A South Korean court recognizes the rights of same-sex couples for the first time

As a result, Sung-wook and Kim Yongmin

For the first time in the nation, a South Korean court has recognized same-sex couples' legal rights.

In a historic decision, the Seoul High Court determined that a government health insurer did indeed owe coverage to the spouse of a customer after the company withdrew it when it learned the couple was gay.

Even though same-sex marriage is not recognized in South Korea, the men had a wedding ceremony in 2019.

LGBT rights in the nation, according to activists, have advanced thanks to the decision.

However, the case verdict might still be contested before the nation's Supreme Court. .

So Seong-wook, the plaintiff, said he appreciated the decision's "recognition of a very obvious right that has not been granted.".

After being refused coverage under the plan of his partner Kim Yongmin, he filed a lawsuit against the National Health Insurance Service in 2021.

Initially, the couple had been given coverage, but the NHIS later revoked it, claiming that they had given the same-sex couple coverage in error.

Mr. So applauded the court for treating "the principle of equality as an important issue" as he celebrated the decision.

"I think it has great meaning for LGBTQ people who have been in a discriminatory situation, those who support them, and all those who are discriminated against," he told the BBC.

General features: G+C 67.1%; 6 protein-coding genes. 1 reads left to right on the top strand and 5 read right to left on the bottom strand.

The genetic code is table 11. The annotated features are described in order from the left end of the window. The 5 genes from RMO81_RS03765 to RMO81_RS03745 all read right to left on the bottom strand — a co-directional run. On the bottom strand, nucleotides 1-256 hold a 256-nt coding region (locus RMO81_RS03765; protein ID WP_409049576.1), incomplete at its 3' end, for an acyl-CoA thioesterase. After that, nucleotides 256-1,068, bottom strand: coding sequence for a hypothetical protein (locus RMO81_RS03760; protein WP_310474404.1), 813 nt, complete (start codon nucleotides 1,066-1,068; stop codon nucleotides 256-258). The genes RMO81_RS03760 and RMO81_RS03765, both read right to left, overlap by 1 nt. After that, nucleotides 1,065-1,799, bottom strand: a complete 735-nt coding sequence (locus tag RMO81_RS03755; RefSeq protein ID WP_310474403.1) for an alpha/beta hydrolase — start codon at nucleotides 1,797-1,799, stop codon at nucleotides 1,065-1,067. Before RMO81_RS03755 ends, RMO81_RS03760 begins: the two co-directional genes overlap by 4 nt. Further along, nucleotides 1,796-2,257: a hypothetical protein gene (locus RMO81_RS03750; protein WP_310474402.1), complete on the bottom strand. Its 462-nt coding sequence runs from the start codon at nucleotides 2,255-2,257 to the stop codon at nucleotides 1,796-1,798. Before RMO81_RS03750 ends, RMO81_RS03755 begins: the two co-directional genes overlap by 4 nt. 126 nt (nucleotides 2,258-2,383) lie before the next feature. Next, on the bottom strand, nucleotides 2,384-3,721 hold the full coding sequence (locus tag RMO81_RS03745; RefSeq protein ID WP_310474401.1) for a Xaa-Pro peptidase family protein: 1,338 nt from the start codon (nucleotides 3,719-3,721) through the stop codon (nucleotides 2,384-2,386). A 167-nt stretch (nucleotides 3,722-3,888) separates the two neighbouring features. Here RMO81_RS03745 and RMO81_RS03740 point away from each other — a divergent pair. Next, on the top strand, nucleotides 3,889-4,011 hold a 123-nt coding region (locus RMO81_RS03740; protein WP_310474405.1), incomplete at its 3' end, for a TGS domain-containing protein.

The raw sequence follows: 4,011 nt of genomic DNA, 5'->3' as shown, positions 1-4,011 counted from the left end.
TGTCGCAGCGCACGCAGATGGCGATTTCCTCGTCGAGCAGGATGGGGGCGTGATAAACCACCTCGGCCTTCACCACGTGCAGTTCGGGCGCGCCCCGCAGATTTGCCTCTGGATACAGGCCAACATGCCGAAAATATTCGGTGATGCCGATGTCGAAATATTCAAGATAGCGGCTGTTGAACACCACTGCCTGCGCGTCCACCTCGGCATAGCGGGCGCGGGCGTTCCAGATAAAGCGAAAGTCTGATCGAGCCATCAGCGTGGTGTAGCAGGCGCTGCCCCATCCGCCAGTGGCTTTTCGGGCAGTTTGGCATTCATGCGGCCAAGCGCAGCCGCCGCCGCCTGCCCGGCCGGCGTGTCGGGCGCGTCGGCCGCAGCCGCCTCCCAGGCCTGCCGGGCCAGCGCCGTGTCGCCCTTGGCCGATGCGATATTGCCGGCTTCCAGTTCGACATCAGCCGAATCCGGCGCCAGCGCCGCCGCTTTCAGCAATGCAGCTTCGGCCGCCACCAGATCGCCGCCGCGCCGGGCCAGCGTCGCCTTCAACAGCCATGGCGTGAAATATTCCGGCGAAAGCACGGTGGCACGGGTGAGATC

The decision of a lower court was overturned by the Seoul High Court. It discovered that the NHIS's spousal coverage included legal families as well.

It also concluded that it was discriminatory to deny such benefits to same-sex couples.

"Everyone has the potential to belong to a minority. Being in the minority means you are not like the majority and cannot be wrong in and of yourself, the court's ruling stated.

"Awareness of minorities' rights and efforts to protect them are required in a society where the majority rule principle predominates. ".

In South Korean society, discrimination against LGBT people is still "pervasive," according to a Human Rights Watch report from the previous year.

Government benefits for newlyweds are frequently denied to same-sex couples who are not legally married.

The LGBTI community still faces discrimination, but this court decision gives hope that prejudice can be defeated, according to a statement issued by Amnesty International following Tuesday's decision.

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